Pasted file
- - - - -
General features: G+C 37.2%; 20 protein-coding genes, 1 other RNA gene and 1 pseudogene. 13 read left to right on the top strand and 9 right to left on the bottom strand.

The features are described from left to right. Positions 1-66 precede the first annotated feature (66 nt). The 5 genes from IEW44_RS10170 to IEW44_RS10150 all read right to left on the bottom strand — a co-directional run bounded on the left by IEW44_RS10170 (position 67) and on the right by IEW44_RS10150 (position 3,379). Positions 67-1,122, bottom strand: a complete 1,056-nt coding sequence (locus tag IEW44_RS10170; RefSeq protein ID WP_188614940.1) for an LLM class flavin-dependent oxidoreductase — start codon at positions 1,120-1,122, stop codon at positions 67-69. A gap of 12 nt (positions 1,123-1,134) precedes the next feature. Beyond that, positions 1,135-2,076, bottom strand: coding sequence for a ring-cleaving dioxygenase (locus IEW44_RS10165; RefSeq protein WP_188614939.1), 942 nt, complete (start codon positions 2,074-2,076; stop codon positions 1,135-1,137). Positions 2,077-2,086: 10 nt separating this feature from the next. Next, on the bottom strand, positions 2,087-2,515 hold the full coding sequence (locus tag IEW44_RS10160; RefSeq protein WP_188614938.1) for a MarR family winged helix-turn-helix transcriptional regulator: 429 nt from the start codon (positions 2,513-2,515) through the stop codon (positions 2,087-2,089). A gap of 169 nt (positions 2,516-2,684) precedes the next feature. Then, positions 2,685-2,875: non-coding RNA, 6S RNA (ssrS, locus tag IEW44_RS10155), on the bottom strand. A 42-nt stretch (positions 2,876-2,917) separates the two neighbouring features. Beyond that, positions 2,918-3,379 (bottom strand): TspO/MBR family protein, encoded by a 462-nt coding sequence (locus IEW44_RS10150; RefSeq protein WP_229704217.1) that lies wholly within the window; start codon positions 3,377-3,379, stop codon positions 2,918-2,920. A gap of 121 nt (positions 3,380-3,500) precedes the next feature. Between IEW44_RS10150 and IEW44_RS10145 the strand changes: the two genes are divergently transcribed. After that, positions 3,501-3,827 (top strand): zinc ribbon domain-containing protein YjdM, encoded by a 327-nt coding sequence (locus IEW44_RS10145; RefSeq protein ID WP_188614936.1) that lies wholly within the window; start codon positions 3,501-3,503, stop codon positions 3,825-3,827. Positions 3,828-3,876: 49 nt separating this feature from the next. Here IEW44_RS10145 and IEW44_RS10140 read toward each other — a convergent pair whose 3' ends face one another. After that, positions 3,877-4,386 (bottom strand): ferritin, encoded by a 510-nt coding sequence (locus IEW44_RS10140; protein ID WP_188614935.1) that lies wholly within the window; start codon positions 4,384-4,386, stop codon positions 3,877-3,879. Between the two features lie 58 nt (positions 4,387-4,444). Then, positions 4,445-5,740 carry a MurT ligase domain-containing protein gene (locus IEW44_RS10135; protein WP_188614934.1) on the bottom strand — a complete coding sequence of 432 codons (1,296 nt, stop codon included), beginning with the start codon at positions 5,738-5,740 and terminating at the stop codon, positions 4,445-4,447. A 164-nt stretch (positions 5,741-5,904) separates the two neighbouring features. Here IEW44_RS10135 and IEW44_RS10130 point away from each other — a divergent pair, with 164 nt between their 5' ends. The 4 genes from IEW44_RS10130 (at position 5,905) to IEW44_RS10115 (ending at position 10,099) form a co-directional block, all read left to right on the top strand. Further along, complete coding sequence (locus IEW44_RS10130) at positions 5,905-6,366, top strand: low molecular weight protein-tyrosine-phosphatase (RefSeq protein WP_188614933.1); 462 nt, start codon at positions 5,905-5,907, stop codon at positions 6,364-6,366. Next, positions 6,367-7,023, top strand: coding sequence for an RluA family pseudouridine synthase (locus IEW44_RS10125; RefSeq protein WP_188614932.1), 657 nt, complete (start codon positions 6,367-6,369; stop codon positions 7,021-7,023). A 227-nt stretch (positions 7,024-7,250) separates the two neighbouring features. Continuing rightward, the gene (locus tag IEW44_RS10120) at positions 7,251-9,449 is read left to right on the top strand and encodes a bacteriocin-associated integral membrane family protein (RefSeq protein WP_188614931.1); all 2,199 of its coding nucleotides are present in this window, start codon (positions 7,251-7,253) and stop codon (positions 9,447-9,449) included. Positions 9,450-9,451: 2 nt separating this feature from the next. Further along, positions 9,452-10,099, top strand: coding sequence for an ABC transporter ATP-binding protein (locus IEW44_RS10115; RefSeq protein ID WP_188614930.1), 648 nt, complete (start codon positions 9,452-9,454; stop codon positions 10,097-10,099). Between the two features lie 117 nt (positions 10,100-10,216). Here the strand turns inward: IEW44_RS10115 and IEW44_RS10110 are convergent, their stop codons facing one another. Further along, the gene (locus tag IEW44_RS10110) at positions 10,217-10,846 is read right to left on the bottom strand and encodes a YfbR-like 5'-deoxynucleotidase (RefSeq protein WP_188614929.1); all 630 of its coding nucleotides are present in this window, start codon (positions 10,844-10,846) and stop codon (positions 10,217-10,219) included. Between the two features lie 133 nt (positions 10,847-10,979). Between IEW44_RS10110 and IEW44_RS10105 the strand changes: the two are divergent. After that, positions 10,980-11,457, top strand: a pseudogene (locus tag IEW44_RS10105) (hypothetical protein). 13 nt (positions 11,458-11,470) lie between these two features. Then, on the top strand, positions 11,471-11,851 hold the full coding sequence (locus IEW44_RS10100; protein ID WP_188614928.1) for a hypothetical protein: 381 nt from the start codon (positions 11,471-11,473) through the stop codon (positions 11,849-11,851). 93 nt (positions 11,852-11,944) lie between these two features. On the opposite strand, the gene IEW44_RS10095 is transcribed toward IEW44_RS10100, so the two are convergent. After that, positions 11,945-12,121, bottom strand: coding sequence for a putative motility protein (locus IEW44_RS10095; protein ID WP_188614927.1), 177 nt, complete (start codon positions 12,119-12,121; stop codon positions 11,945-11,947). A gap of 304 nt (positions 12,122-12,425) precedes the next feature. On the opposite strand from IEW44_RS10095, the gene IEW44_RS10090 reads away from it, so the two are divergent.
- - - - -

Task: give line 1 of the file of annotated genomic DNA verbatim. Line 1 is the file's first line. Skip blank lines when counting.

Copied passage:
General features: G+C 37.2%; 20 protein-coding genes, 1 other RNA gene and 1 pseudogene. 13 read left to right on the top strand and 9 right to left on the bottom strand.